As far as it goes as a show, Nightfall feels like a typical SyFy original, with stilted acting and corny dialog. The CGI was ironically pretty obvious in a lot of places. Still, it kept my attention for the entire episode (not an easy feat!) and I would watch the next episode. It's like a popcorn movie: entertaining enough, but nothing that makes you think. Side note: was Frank Miller involved with this? Felt like I was watching 300 with guns in a lot of places.
Director / Editor, Video
I've played Halo a couple times, I've watched people play it A LOT. I don't know much of the backstory, There is a halo that rotates to create artificial gravity, thats pretty sweet. There are futury laser swords. Master chief; I don't know what his significance is other than he's a chill dude who is in charge in some way…he's like the president? IDK.
The episode was pretty shitty. Typical Syfy shit. Bad Acting, bad script, everything looks artificial, actors are way too handsome/beautiful to be real people, etc etc. The CGI was a little below what one would deem acceptable; i was having flashbacks to 1995's Jumanji. Maybe one of the problems with this adaptation is that Halo is all about action, right? But action is expensive to do, so they have to fill it out with dialogue. But nobody plays Halo for the Dialogue right? it's a gritty space war, and you're in the middle of it. Shoot the bad guys, save the universe, it's pretty simple fun. Take that action away and whats left?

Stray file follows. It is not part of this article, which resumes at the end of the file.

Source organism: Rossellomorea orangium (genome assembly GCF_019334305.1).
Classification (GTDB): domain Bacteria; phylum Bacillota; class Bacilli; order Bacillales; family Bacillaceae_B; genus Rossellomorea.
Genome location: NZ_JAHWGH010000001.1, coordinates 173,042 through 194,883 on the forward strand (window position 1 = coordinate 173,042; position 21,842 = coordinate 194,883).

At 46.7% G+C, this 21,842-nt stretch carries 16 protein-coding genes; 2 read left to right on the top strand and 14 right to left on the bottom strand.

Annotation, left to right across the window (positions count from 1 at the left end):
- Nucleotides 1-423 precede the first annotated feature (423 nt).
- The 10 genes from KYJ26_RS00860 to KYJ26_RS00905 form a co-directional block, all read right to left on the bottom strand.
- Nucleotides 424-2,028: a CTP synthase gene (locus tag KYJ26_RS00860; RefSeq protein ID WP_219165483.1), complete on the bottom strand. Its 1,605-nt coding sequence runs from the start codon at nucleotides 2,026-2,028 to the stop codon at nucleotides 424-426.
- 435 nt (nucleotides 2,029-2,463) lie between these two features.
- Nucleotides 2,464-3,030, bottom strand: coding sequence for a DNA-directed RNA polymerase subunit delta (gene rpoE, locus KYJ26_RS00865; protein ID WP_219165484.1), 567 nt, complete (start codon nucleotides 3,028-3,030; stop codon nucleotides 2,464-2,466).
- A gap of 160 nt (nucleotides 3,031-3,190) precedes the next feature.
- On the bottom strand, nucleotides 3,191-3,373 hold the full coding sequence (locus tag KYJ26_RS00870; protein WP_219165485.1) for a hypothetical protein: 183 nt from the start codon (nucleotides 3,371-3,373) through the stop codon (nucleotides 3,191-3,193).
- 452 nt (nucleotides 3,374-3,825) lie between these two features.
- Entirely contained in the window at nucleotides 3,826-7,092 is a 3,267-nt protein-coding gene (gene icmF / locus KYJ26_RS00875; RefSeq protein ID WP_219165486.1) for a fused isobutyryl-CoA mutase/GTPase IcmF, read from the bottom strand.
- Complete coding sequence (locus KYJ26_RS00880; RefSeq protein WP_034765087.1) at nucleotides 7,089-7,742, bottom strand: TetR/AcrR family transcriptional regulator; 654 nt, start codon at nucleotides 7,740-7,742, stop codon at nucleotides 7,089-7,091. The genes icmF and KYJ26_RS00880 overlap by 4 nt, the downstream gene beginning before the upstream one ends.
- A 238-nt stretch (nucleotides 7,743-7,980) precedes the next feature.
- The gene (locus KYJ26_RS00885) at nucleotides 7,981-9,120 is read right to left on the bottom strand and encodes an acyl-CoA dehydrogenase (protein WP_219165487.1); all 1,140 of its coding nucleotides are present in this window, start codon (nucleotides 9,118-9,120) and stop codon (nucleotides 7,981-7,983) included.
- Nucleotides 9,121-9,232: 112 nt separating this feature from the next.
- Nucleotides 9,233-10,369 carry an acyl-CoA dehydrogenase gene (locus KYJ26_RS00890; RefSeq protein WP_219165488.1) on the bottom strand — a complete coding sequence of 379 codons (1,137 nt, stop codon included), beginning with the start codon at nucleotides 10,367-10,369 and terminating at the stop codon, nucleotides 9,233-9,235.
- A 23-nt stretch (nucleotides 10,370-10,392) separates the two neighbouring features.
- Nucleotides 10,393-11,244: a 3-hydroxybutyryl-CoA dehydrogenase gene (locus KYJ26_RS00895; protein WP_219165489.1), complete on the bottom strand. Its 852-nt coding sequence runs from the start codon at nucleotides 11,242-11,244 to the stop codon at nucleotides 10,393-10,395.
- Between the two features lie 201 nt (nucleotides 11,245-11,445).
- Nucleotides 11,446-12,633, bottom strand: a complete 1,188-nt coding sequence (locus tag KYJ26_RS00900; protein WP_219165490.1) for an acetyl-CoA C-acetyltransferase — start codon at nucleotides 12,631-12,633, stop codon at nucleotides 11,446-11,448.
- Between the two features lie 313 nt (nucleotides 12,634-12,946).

Parts of the premise were fairly interesting. The idea of a unique bacteria existing only on a destroyed 'Halo' (Which I guess was like a super rich human chill zone?? c.c. Elysium). As a person interested in Extraterrestrial life, one of the common topics is microscopic/bacterial life surviving in extreme conditions. Most of the planets in our solar system are unable to harbor life as we know it, so the only way 'aliens' could exists on them is if they could survive these extreme conditions. It's also speculated that such a life form could survive on a meteor and endure lengthy space travel until colliding with a planet. This hypothesis is called Panspermia, and it's one of the best guesses we have for how life started on earth. So in that way, it's some pretty nerdy cool stuff. I just wish the execution was better.
Senior Editor, Pop Culture Whore
I wouldn't put the Nightfall trailer into that category, but I'd definitely say the teaser gave more promise than what was ultimately delivered. It hinted at higher production value and more emotional depth.